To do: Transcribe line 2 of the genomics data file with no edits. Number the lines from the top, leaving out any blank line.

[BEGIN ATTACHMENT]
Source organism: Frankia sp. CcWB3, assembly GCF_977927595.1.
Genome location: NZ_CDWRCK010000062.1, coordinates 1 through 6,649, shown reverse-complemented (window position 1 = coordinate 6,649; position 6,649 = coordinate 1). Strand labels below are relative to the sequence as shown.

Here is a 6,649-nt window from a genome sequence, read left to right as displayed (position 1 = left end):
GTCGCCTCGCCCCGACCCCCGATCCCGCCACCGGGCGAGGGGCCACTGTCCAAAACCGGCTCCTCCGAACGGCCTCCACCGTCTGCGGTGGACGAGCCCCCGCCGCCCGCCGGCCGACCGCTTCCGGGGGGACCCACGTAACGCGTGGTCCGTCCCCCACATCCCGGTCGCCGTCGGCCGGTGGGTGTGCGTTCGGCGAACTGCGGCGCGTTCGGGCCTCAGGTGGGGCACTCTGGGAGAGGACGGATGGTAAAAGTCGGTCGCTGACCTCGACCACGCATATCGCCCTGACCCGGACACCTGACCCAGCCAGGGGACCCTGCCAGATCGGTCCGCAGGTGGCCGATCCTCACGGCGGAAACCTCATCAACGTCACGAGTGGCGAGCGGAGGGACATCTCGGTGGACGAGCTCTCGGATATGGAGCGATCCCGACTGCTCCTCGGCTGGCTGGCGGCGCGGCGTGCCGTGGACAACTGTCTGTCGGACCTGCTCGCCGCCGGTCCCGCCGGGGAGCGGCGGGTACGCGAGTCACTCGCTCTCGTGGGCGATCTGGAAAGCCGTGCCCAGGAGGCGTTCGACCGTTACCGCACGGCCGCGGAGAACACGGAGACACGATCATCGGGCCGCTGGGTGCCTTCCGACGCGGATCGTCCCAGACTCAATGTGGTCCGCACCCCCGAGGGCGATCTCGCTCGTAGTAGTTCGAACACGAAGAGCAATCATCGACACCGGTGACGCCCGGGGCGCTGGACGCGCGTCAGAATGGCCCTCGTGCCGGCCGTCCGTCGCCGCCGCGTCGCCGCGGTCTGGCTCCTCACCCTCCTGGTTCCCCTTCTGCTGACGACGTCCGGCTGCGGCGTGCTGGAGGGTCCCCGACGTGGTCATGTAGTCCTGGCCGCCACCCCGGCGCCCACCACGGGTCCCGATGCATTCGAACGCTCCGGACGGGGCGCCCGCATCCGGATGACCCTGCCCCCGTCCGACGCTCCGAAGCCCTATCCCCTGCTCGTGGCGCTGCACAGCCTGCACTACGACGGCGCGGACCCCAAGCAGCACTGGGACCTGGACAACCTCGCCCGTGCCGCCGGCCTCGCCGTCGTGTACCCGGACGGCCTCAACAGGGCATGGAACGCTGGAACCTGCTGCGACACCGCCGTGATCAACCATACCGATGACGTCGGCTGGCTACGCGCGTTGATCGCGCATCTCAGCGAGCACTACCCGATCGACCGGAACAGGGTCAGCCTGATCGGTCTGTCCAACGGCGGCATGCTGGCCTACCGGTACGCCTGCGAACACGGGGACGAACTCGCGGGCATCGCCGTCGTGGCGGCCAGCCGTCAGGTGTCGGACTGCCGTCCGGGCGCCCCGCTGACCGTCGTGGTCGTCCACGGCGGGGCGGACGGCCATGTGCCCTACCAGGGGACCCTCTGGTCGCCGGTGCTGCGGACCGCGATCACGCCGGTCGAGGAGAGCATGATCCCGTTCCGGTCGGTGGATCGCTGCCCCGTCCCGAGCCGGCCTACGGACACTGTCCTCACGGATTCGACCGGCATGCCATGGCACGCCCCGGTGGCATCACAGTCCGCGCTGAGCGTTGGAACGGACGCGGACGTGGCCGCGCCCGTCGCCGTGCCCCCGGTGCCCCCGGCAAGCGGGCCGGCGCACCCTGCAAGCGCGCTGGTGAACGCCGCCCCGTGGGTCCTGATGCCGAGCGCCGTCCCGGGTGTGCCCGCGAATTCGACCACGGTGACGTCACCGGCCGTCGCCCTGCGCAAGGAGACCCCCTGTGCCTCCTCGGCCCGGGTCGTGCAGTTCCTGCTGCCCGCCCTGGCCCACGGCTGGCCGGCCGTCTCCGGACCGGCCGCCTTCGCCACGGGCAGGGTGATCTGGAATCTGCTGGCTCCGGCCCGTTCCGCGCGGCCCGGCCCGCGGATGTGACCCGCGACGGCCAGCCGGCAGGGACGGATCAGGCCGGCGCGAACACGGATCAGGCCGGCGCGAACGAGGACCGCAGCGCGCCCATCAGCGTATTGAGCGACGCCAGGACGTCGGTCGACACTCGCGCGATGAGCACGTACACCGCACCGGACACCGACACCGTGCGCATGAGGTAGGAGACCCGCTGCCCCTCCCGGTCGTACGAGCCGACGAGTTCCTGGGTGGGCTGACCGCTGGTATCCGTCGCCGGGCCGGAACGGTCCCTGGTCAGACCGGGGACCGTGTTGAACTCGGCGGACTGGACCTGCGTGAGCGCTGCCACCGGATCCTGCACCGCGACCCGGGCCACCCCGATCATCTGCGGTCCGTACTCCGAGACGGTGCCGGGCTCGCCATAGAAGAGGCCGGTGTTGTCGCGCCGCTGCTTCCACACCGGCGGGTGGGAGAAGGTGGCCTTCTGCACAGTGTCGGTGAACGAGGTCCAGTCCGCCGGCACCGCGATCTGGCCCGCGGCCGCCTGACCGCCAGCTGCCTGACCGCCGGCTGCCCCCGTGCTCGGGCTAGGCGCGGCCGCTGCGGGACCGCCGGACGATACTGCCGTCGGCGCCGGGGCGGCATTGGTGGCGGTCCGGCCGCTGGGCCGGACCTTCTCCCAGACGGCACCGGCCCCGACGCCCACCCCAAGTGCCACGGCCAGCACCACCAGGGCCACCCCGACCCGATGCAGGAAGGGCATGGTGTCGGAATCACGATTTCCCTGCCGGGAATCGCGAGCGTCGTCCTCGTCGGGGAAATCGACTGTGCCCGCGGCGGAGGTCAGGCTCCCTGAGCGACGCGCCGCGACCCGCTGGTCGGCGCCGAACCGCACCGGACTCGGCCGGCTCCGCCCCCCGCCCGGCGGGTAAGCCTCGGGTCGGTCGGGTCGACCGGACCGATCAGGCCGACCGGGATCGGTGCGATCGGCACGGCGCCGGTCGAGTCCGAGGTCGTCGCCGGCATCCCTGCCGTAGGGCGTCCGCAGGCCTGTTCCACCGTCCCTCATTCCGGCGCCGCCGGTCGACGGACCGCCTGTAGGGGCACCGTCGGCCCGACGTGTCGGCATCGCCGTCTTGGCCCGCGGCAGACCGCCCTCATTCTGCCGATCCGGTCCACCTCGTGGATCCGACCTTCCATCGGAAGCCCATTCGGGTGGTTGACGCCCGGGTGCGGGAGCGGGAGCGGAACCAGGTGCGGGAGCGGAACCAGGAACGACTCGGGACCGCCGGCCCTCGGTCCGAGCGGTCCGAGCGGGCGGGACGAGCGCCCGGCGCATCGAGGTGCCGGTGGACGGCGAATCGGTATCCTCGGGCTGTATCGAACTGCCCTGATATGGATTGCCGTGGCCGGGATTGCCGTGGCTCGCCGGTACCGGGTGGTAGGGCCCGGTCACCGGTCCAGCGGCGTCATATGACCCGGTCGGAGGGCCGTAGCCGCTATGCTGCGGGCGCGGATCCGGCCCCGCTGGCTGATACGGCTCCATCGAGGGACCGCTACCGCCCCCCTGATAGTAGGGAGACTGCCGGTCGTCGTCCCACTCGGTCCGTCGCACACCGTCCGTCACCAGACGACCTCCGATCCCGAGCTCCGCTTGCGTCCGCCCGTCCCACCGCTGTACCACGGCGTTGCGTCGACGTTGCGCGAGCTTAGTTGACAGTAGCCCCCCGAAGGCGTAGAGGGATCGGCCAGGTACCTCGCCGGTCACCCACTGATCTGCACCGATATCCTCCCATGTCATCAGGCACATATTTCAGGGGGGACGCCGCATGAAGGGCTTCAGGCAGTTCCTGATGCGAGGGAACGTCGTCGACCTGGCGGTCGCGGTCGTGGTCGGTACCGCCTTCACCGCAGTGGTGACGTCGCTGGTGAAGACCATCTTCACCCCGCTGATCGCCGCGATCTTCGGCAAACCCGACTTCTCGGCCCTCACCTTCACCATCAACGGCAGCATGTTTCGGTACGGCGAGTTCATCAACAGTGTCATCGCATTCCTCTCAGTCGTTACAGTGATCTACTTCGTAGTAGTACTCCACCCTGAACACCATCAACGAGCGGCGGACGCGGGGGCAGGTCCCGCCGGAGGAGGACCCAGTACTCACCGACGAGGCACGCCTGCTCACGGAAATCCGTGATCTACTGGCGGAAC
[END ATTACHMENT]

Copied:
Genome location: NZ_CDWRCK010000062.1, coordinates 1 through 6,649, shown reverse-complemented (window position 1 = coordinate 6,649; position 6,649 = coordinate 1). Strand labels below are relative to the sequence as shown.